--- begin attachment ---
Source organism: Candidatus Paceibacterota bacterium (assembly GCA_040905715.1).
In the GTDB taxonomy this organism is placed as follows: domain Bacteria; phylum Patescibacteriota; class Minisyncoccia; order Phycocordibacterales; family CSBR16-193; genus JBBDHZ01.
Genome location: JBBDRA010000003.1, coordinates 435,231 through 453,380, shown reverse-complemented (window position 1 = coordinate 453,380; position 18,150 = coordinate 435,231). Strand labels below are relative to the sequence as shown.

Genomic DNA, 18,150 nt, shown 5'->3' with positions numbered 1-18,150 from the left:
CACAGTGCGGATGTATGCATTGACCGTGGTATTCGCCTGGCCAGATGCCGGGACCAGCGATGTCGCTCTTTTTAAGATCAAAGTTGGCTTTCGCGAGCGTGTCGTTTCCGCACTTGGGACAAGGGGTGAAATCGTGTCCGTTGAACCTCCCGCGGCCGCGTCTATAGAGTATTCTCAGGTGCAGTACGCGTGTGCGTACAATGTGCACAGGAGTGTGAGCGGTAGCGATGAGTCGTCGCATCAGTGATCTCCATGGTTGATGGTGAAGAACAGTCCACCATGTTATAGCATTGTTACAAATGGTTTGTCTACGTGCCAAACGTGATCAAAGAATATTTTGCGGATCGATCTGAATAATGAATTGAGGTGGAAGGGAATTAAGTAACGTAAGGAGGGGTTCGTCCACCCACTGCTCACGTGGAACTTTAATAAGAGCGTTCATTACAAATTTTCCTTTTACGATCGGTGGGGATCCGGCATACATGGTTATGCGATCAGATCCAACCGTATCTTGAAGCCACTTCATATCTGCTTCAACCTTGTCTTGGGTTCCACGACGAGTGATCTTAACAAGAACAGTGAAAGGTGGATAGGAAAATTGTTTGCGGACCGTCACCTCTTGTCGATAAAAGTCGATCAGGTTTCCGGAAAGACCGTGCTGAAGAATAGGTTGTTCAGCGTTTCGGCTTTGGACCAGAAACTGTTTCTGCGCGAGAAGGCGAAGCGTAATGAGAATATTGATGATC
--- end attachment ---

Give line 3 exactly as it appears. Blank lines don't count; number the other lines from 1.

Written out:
Genome location: JBBDRA010000003.1, coordinates 435,231 through 453,380, shown reverse-complemented (window position 1 = coordinate 453,380; position 18,150 = coordinate 435,231). Strand labels below are relative to the sequence as shown.